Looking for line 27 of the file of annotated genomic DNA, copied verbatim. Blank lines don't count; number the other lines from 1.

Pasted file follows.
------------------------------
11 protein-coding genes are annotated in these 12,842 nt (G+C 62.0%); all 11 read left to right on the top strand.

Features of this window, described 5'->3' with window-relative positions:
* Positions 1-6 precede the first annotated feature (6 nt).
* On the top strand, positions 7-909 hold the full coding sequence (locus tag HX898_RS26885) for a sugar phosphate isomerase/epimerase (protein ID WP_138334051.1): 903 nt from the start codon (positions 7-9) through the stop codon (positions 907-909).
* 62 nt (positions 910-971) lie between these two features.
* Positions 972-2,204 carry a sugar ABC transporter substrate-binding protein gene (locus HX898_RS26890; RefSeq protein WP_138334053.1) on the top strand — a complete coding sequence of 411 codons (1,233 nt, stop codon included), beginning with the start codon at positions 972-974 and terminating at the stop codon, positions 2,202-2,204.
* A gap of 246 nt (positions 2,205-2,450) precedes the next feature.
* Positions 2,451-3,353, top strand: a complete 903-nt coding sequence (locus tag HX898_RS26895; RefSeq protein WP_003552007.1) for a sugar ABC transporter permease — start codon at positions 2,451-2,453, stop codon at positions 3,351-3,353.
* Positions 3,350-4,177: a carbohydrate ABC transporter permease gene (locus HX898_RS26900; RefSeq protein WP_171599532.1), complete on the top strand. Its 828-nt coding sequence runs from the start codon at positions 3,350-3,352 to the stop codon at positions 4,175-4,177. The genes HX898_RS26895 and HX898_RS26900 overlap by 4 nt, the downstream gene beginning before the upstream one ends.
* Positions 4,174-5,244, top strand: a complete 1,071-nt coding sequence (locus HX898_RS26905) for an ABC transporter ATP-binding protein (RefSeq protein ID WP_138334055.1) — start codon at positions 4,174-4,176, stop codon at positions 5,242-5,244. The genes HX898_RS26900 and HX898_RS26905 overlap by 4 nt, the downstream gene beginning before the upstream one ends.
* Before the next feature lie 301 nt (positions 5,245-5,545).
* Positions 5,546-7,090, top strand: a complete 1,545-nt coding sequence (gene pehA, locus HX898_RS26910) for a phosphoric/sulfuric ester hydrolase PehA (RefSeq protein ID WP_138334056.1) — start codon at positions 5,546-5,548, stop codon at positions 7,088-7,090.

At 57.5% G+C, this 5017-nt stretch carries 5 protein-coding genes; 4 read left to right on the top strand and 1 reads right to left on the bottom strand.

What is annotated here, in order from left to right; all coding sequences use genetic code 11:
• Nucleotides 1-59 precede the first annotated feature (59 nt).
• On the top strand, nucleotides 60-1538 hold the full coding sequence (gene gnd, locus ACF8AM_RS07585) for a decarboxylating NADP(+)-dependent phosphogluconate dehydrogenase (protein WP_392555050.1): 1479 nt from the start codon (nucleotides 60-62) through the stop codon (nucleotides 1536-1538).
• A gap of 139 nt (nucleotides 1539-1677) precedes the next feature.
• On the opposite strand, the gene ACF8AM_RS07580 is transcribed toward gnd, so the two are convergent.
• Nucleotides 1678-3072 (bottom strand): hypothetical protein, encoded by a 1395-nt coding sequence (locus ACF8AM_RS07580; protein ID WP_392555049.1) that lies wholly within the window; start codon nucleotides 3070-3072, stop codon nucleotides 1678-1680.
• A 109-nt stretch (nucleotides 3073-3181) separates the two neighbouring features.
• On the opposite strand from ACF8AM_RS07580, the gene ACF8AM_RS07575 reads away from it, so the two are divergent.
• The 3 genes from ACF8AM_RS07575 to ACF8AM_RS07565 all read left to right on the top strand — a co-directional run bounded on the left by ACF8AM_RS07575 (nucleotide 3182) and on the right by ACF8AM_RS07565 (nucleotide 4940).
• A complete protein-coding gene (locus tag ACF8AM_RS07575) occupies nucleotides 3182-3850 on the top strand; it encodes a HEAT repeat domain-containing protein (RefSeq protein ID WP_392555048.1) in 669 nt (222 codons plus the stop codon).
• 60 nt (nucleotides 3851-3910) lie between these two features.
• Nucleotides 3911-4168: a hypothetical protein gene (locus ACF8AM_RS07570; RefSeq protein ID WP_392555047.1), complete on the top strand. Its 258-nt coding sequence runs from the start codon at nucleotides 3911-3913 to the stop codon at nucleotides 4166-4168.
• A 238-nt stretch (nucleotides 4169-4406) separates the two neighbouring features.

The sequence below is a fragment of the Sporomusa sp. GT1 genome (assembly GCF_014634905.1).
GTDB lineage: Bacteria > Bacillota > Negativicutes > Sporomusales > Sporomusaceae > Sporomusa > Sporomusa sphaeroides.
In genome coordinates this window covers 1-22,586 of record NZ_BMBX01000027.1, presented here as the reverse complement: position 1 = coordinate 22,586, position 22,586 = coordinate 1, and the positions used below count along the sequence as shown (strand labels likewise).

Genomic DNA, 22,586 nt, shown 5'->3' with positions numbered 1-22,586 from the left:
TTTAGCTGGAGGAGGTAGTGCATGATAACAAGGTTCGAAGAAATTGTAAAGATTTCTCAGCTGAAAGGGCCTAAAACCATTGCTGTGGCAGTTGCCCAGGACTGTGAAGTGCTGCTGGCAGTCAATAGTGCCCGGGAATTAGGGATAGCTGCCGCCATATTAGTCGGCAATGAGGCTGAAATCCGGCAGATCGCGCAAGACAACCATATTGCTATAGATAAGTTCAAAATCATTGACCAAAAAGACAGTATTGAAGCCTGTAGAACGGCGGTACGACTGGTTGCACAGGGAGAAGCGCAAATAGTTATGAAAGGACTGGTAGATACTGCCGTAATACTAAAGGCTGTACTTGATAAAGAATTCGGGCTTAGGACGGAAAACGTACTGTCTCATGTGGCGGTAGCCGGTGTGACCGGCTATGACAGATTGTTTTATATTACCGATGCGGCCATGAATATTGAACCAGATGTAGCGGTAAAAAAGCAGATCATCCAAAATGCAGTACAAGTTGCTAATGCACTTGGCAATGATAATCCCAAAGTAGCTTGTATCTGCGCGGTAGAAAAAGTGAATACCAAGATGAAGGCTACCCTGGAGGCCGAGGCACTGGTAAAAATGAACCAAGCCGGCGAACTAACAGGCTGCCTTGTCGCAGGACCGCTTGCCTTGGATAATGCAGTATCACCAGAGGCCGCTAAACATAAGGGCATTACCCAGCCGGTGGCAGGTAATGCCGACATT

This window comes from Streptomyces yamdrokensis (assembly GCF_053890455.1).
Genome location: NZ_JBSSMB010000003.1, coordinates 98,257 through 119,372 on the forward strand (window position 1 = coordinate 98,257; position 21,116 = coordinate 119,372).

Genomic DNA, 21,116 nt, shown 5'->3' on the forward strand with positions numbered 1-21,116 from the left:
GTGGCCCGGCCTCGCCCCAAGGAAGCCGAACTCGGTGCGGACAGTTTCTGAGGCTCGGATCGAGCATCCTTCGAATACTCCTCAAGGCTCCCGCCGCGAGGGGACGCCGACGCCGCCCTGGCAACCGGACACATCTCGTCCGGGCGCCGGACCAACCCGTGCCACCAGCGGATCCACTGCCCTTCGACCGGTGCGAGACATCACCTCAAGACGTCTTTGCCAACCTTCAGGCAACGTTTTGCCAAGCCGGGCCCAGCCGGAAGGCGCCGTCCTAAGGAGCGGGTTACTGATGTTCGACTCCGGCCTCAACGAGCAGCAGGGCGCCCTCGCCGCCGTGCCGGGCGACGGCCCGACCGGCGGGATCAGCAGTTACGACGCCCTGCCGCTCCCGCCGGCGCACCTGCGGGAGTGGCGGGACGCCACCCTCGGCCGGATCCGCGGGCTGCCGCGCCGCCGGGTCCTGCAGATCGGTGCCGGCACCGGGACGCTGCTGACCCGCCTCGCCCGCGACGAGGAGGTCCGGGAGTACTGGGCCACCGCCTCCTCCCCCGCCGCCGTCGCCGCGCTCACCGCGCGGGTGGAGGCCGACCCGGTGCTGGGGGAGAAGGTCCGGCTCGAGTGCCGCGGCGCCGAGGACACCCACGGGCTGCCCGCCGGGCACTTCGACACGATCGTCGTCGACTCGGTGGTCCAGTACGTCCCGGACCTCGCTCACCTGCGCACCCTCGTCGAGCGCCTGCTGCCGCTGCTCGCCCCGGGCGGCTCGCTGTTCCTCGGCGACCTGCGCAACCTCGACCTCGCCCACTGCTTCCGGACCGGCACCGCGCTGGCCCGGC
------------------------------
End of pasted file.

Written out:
The sequence below is a fragment of the Sporomusa sp. GT1 genome (assembly GCF_014634905.1).